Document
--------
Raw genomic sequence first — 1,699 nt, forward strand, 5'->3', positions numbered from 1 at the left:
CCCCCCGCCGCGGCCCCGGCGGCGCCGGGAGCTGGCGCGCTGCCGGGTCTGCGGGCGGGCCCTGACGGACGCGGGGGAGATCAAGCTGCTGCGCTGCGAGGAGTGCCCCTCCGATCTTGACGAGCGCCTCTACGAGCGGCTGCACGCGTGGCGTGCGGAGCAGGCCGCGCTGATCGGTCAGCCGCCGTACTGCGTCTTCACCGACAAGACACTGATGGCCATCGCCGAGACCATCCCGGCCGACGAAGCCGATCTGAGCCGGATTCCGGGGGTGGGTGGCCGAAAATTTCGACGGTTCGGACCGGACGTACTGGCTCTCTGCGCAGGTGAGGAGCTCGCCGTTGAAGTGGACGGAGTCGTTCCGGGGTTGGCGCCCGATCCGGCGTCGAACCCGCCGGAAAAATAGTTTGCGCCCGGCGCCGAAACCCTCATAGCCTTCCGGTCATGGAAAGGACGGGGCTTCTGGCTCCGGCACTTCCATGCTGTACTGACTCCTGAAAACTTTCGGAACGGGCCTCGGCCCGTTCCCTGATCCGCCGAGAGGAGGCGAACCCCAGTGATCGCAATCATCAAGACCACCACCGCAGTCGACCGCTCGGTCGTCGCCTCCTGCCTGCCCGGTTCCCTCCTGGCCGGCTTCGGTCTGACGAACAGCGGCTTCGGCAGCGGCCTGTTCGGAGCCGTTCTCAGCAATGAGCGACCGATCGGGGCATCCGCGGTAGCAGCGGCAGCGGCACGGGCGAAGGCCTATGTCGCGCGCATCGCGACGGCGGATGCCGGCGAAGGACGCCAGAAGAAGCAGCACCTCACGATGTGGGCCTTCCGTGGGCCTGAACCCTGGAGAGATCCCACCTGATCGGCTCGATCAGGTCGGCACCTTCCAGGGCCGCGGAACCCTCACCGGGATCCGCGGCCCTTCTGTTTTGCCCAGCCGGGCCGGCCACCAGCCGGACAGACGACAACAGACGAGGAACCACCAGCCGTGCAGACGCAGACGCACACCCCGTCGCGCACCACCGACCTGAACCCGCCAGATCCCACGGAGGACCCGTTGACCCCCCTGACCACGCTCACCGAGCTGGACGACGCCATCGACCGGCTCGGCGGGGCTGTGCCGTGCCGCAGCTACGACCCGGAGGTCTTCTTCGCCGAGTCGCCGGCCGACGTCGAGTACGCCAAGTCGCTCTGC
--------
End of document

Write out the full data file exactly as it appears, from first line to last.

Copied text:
Raw genomic sequence first — 1,699 nt, forward strand, 5'->3', positions numbered from 1 at the left:
CCCCCCGCCGCGGCCCCGGCGGCGCCGGGAGCTGGCGCGCTGCCGGGTCTGCGGGCGGGCCCTGACGGACGCGGGGGAGATCAAGCTGCTGCGCTGCGAGGAGTGCCCCTCCGATCTTGACGAGCGCCTCTACGAGCGGCTGCACGCGTGGCGTGCGGAGCAGGCCGCGCTGATCGGTCAGCCGCCGTACTGCGTCTTCACCGACAAGACACTGATGGCCATCGCCGAGACCATCCCGGCCGACGAAGCCGATCTGAGCCGGATTCCGGGGGTGGGTGGCCGAAAATTTCGACGGTTCGGACCGGACGTACTGGCTCTCTGCGCAGGTGAGGAGCTCGCCGTTGAAGTGGACGGAGTCGTTCCGGGGTTGGCGCCCGATCCGGCGTCGAACCCGCCGGAAAAATAGTTTGCGCCCGGCGCCGAAACCCTCATAGCCTTCCGGTCATGGAAAGGACGGGGCTTCTGGCTCCGGCACTTCCATGCTGTACTGACTCCTGAAAACTTTCGGAACGGGCCTCGGCCCGTTCCCTGATCCGCCGAGAGGAGGCGAACCCCAGTGATCGCAATCATCAAGACCACCACCGCAGTCGACCGCTCGGTCGTCGCCTCCTGCCTGCCCGGTTCCCTCCTGGCCGGCTTCGGTCTGACGAACAGCGGCTTCGGCAGCGGCCTGTTCGGAGCCGTTCTCAGCAATGAGCGACCGATCGGGGCATCCGCGGTAGCAGCGGCAGCGGCACGGGCGAAGGCCTATGTCGCGCGCATCGCGACGGCGGATGCCGGCGAAGGACGCCAGAAGAAGCAGCACCTCACGATGTGGGCCTTCCGTGGGCCTGAACCCTGGAGAGATCCCACCTGATCGGCTCGATCAGGTCGGCACCTTCCAGGGCCGCGGAACCCTCACCGGGATCCGCGGCCCTTCTGTTTTGCCCAGCCGGGCCGGCCACCAGCCGGACAGACGACAACAGACGAGGAACCACCAGCCGTGCAGACGCAGACGCACACCCCGTCGCGCACCACCGACCTGAACCCGCCAGATCCCACGGAGGACCCGTTGACCCCCCTGACCACGCTCACCGAGCTGGACGACGCCATCGACCGGCTCGGCGGGGCTGTGCCGTGCCGCAGCTACGACCCGGAGGTCTTCTTCGCCGAGTCGCCGGCCGACGTCGAGTACGCCAAGTCGCTCTGC